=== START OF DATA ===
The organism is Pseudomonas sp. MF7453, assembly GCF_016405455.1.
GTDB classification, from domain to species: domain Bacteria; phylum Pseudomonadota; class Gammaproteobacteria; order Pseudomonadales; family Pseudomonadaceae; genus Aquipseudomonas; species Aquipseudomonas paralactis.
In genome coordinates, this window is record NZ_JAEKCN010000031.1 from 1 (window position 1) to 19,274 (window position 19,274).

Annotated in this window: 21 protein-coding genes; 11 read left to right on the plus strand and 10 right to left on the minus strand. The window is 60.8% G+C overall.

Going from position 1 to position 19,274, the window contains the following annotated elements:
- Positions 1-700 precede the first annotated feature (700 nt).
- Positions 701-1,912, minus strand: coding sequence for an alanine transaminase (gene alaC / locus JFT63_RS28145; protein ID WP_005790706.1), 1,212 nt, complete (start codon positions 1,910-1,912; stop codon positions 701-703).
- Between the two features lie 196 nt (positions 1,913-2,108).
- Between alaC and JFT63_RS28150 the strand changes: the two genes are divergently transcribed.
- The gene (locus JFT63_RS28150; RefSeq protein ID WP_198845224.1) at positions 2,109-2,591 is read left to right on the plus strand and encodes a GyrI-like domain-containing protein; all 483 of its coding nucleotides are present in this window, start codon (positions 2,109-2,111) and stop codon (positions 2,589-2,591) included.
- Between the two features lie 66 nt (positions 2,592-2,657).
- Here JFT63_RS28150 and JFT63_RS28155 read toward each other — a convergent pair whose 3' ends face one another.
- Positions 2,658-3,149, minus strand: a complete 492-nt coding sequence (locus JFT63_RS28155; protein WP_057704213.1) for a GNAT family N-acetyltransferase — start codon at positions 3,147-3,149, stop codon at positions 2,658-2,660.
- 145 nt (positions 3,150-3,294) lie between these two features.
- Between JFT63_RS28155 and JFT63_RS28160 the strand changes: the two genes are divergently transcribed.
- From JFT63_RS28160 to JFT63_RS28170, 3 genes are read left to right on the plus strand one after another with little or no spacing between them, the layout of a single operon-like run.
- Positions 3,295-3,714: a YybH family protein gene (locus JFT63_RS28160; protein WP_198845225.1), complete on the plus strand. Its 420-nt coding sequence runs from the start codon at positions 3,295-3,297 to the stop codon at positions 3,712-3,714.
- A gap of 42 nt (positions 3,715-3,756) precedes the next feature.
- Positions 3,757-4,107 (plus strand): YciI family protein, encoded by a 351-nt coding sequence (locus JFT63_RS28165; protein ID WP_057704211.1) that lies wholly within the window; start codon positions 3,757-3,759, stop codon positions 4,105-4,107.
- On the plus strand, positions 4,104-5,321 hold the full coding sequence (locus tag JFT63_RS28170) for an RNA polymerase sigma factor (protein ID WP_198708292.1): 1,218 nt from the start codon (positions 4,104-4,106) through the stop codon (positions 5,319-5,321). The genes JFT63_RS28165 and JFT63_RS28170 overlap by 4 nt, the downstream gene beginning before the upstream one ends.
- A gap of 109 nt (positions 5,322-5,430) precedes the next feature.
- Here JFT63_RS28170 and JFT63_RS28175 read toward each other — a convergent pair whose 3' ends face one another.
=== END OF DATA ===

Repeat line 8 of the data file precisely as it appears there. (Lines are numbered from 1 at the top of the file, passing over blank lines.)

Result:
- Between the two features lie 196 nt (positions 1,913-2,108).